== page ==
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TNT5197, the first think I'd do is have her tested for a uti. Urinary tract infections can cause hallucinations in elders.
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My Mom who is very sharp with everyday life has recently been seeing people sitting on her couch. She's certain they're real but can't figure out how they got into her house with the doors locked and the alarm set. Her daughter died over a year ago and she still can't believe it. She does not take any sleeping pills. The people she's seeing are complete strangers.
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This phenomena is called Sundown Syndrome. My sister in laws mother was seeing people, monkeys, tigers in the back yard. This occurred every night around sundown. My brother then put privacy shades on all the windows so she could not see out. This helped a lot. The dr. Also prescribed an anti anxiety med for her to stay calm. It all work.
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This phenomena is called Sundown Syndrome. My sister in laws mother was seeing people, monkeys, tigers in the back yard. This occurred every night around sundown. My brother then put privacy shades on all the windows so she could not see out. This helped a lot. The dr. Also prescribed an anti anxiety med for her to stay calm. It all work.
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This phenomena is called Sundown Syndrome. My sister in laws mother was seeing people, monkeys, tigers in the back yard. This occurred every night around sundown. My brother then put privacy shades on all the windows so she could not see out. This helped a lot. The dr. Also prescribed an anti anxiety med for her to stay calm. It all work. Her mom also had advanced cataracts on both eyes. They were so bad they could not be operated on. So eye sight played a part in this syndrome. One night she woke up screaming because she thought the rug on the floor in her room was a tiger.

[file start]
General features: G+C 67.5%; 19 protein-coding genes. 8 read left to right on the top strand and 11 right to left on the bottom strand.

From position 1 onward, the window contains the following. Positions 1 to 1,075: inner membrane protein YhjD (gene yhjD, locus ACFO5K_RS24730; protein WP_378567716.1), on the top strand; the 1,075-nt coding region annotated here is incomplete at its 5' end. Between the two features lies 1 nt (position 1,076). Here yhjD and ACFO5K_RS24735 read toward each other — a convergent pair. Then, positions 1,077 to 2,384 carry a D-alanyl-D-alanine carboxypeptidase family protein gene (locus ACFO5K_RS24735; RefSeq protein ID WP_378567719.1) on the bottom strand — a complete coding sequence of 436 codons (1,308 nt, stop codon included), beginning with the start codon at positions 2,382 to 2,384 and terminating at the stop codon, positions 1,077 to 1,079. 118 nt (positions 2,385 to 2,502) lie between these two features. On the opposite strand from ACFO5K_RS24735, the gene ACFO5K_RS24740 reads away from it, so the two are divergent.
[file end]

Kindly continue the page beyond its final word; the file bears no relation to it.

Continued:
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This phenomena is called Sundown Syndrome. My sister in laws mother was seeing people, monkeys, tigers in the back yard. This occurred every night around sundown. My brother then put privacy shades on all the windows so she could not see out. This helped a lot. The dr. Also prescribed an anti anxiety med for her to stay calm. It all work.
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Some people say that the paranormal exists, I believe so too. I wonder how much is dementia, how much is age and visits from spirits.
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My mother was the (same way) might want to have he or she check for bladder infection. It can make them hallucinate . My mother ending up having a bladder infection she if fine now don't do that anymore Medications can do that as well all doctors want to just give Medications Doctors are not god don't mean its' a good thing for them just cause there doctor says so. I used my own best judgement and it always been the best even if a doctors says she should take it! Hope this helps you
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My mom is the same way. She says she sees things. In my culture, it means that it is close to their time to leave this earth. But my mom's been seeing things for ages so who knows.
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My mom has dementia and has many "parties" with her "friends" and their children. Thank God, they are happy hallucinations, so far. She also has Macular Degeneration and I am told this is associated with hallucinations as well. In the beginning, she would ask herself if it was a hallucination if they didn't answer her back and then leave the room, but now she no longer can distinguish, as the dementia and vision deteriorates.But as long as they remain "friendly", we kind of go along.